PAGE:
Many older motorists across Pennsylvania feel uneasy sharing the road with teenage drivers, and with good reason. Teenagers lack the driving experience of older motorists, and this makes them less likely to be able to react appropriately in the event of a crash. Teen drivers also tend to be more prone to distraction than older drivers on the roads, and this, too, increases crash risks. A major source of distraction for today’s teen drivers is the presence of other young passengers in the vehicle.
According to AAA Newsroom, teen drivers and passengers are a deadly combination, and when they travel in cars together and get into car wrecks, the teen passenger being there makes everyone involved in the wreck more likely to die.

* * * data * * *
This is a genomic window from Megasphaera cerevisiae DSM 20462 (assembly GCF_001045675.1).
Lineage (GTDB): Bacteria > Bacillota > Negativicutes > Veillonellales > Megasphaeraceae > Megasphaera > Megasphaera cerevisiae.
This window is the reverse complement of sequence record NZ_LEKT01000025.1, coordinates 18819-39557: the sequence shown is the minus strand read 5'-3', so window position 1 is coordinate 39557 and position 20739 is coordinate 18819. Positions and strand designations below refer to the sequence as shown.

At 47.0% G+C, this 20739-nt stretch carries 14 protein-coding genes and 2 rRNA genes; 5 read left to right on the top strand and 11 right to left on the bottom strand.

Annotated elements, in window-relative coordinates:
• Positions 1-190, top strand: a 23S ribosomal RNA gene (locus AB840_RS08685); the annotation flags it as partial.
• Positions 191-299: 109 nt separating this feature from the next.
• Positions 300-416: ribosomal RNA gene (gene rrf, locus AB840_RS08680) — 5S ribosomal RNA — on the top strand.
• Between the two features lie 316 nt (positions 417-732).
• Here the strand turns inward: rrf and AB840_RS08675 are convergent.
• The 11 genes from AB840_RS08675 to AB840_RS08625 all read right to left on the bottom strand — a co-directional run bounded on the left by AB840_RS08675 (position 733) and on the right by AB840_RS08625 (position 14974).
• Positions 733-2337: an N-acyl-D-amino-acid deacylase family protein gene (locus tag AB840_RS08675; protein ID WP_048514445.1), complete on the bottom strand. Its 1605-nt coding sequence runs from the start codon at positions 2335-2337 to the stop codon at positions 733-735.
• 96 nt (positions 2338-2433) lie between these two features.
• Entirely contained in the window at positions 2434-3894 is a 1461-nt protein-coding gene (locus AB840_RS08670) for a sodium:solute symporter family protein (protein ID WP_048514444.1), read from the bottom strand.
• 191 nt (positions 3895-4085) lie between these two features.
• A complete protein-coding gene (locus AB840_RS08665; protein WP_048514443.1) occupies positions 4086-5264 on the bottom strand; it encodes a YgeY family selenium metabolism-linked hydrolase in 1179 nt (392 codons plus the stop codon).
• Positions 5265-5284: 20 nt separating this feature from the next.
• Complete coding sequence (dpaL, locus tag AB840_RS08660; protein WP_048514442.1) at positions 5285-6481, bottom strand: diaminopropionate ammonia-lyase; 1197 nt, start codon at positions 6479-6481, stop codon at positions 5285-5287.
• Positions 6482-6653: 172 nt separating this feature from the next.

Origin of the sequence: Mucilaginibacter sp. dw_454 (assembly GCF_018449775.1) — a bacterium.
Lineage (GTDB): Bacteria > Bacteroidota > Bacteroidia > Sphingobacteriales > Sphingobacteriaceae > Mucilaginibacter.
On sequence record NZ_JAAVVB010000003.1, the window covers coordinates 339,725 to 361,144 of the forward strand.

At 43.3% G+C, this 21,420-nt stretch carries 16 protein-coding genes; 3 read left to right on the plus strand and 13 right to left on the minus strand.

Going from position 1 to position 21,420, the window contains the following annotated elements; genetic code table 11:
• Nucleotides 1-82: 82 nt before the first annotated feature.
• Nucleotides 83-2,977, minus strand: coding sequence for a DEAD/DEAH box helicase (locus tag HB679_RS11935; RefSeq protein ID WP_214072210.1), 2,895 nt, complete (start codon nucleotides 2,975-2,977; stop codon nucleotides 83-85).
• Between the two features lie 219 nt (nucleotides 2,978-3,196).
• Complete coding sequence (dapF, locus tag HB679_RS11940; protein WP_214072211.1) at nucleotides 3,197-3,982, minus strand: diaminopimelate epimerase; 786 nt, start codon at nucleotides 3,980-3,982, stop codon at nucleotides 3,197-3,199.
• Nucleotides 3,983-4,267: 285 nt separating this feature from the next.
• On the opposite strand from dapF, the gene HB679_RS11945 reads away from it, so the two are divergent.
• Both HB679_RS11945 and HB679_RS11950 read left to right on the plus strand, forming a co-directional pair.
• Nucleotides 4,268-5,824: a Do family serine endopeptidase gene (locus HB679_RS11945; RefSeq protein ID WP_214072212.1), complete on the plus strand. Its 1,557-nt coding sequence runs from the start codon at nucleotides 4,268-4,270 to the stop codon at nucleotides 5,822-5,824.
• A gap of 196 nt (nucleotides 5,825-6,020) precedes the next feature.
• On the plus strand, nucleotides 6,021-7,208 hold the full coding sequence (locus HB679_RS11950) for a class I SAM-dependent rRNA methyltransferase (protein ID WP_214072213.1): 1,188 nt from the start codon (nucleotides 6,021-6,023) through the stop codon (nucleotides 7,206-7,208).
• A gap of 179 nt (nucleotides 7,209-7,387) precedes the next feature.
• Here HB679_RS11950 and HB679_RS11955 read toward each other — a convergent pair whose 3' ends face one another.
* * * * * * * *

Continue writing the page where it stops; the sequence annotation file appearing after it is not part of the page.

How much do teen passengers affect fatality risks?
Everyone involved in a car crash with a teen driver becomes 51% more likely to succumb to injuries suffered in the crash if the teen driver has a teen passenger in the car. The teenage driver becomes 45% more likely to die in the crash, while those involved in the wreck, but traveling in cars or trucks not driven by the teen driver, face a 56% higher chance of death because of the teen passenger’s presence.
How parents of teenagers might help reduce fatality rates
The main reason teen passengers raise crash risks for teen drivers is because they often distract the driver’s attention away from the road. Thus, parents of new drivers may want to set restrictions for their teens to follow with regard to whom they may have as passengers for their first few years behind the wheel.
Notably, when a teen motorist has a passenger in the car who is at least 35, the passenger being there cuts fatal crash risks by 8%.